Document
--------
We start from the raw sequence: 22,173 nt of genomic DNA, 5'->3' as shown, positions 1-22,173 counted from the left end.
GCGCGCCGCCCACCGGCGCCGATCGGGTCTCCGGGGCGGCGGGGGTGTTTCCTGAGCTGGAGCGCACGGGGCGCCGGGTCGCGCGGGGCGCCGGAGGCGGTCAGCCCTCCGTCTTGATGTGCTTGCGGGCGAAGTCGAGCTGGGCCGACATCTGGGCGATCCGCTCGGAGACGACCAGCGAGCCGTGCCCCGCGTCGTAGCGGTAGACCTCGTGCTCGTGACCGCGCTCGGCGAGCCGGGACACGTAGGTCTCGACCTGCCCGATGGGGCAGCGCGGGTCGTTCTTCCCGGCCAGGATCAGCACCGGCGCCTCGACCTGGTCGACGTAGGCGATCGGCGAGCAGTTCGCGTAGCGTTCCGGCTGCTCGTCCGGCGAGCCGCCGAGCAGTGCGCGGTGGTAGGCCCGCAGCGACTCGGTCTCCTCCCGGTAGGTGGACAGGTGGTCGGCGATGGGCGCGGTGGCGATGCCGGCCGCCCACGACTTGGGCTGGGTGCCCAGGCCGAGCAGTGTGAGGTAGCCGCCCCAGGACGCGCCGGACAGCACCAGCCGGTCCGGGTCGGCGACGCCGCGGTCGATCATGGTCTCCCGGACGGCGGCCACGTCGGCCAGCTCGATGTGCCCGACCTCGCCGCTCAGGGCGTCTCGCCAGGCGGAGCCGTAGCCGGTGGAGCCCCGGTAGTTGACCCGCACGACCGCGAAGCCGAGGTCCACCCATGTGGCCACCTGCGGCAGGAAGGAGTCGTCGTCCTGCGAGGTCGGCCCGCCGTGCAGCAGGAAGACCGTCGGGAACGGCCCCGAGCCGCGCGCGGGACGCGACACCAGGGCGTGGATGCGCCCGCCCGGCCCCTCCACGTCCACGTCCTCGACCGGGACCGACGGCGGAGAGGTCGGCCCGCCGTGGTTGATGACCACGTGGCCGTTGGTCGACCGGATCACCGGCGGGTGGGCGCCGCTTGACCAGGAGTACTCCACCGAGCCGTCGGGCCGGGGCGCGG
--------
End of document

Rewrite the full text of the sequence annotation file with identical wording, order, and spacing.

We start from the raw sequence: 22,173 nt of genomic DNA, 5'->3' as shown, positions 1-22,173 counted from the left end.
GCGCGCCGCCCACCGGCGCCGATCGGGTCTCCGGGGCGGCGGGGGTGTTTCCTGAGCTGGAGCGCACGGGGCGCCGGGTCGCGCGGGGCGCCGGAGGCGGTCAGCCCTCCGTCTTGATGTGCTTGCGGGCGAAGTCGAGCTGGGCCGACATCTGGGCGATCCGCTCGGAGACGACCAGCGAGCCGTGCCCCGCGTCGTAGCGGTAGACCTCGTGCTCGTGACCGCGCTCGGCGAGCCGGGACACGTAGGTCTCGACCTGCCCGATGGGGCAGCGCGGGTCGTTCTTCCCGGCCAGGATCAGCACCGGCGCCTCGACCTGGTCGACGTAGGCGATCGGCGAGCAGTTCGCGTAGCGTTCCGGCTGCTCGTCCGGCGAGCCGCCGAGCAGTGCGCGGTGGTAGGCCCGCAGCGACTCGGTCTCCTCCCGGTAGGTGGACAGGTGGTCGGCGATGGGCGCGGTGGCGATGCCGGCCGCCCACGACTTGGGCTGGGTGCCCAGGCCGAGCAGTGTGAGGTAGCCGCCCCAGGACGCGCCGGACAGCACCAGCCGGTCCGGGTCGGCGACGCCGCGGTCGATCATGGTCTCCCGGACGGCGGCCACGTCGGCCAGCTCGATGTGCCCGACCTCGCCGCTCAGGGCGTCTCGCCAGGCGGAGCCGTAGCCGGTGGAGCCCCGGTAGTTGACCCGCACGACCGCGAAGCCGAGGTCCACCCATGTGGCCACCTGCGGCAGGAAGGAGTCGTCGTCCTGCGAGGTCGGCCCGCCGTGCAGCAGGAAGACCGTCGGGAACGGCCCCGAGCCGCGCGCGGGACGCGACACCAGGGCGTGGATGCGCCCGCCCGGCCCCTCCACGTCCACGTCCTCGACCGGGACCGACGGCGGAGAGGTCGGCCCGCCGTGGTTGATGACCACGTGGCCGTTGGTCGACCGGATCACCGGCGGGTGGGCGCCGCTTGACCAGGAGTACTCCACCGAGCCGTCGGGCCGGGGCGCGG